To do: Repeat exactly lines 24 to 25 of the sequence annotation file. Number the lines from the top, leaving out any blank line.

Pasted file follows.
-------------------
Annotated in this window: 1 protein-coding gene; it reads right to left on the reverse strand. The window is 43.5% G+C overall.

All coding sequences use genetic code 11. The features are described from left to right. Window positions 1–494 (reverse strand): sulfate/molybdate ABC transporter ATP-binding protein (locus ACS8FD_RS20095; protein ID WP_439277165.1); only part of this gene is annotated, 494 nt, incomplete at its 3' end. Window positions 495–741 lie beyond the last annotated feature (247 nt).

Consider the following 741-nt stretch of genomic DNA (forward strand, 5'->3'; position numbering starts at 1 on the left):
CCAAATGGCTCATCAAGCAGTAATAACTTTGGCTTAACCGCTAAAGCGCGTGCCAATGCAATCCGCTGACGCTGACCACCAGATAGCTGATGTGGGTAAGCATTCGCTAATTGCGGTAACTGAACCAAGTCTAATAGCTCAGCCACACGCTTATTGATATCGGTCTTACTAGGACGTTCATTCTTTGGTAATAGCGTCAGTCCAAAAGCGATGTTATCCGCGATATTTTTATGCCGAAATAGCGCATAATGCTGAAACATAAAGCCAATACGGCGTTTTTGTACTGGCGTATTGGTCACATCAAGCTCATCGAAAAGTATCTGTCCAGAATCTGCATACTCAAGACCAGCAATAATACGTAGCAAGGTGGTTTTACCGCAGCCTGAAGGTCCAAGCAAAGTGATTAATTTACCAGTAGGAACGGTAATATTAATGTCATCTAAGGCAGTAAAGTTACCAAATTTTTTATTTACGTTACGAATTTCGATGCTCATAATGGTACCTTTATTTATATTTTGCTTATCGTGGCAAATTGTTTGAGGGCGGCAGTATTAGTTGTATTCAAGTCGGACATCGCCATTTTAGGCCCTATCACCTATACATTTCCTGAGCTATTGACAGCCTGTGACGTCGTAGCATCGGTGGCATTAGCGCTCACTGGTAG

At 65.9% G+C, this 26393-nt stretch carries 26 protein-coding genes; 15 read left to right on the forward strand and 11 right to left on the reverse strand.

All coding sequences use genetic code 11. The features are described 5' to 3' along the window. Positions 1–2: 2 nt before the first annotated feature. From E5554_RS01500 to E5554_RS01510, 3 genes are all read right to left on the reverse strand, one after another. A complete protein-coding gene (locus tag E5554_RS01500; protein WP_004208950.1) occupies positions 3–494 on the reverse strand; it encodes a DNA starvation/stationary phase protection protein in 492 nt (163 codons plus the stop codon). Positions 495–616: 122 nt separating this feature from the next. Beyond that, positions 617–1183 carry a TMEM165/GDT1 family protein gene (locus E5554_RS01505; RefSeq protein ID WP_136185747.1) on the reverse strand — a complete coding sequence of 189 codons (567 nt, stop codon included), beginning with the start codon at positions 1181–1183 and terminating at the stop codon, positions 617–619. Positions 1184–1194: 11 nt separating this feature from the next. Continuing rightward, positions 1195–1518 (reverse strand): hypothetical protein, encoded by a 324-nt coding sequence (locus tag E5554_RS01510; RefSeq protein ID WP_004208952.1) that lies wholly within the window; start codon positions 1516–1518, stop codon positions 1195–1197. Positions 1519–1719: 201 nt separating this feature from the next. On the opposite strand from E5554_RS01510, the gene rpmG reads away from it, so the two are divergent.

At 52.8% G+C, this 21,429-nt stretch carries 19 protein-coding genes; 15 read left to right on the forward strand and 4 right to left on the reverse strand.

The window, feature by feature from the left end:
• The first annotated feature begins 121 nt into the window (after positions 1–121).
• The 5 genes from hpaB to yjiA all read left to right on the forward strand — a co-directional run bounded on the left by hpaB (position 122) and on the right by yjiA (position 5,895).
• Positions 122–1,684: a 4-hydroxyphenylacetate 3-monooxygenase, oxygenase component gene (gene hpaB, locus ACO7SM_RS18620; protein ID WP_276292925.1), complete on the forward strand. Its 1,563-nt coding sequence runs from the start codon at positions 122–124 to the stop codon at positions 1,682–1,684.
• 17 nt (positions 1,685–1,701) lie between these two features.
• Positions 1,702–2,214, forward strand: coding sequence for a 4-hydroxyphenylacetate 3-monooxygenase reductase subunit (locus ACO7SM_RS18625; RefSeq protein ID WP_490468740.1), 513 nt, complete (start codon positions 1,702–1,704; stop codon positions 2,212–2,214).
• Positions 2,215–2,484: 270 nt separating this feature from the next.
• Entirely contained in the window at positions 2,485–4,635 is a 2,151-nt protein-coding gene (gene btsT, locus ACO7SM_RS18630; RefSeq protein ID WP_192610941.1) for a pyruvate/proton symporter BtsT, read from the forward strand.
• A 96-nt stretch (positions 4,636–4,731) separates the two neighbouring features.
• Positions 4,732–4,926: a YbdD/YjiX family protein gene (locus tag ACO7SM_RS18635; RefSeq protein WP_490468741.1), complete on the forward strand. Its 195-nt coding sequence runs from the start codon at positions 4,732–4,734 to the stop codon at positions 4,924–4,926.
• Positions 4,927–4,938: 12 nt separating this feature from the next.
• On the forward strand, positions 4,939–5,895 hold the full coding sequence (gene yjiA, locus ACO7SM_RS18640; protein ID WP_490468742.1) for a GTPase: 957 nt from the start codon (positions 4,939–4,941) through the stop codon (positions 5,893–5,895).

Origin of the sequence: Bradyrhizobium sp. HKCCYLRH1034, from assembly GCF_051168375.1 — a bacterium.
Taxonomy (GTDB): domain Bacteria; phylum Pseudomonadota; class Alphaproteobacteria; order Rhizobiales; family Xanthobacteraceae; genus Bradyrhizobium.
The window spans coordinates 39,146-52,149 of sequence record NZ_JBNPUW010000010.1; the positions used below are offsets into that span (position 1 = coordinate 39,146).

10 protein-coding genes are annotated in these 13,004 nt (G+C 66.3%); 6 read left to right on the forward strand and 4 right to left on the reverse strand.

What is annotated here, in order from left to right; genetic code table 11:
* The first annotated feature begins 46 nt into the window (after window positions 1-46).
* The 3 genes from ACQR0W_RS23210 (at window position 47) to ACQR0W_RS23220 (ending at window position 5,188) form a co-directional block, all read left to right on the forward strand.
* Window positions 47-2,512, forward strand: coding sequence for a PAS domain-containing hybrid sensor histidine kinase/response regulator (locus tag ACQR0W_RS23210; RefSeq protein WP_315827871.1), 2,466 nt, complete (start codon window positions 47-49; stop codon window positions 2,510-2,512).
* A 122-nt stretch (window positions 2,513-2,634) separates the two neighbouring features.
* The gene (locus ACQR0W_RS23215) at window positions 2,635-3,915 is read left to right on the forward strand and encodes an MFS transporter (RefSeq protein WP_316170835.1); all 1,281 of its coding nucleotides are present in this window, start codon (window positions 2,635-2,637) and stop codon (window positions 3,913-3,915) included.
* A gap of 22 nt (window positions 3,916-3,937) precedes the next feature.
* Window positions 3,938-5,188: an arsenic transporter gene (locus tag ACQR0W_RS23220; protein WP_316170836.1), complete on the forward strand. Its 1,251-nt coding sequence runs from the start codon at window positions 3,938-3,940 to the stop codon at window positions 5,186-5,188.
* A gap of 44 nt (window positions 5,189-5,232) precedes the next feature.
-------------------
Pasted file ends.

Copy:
What is annotated here, in order from left to right; genetic code table 11:
* The first annotated feature begins 46 nt into the window (after window positions 1-46).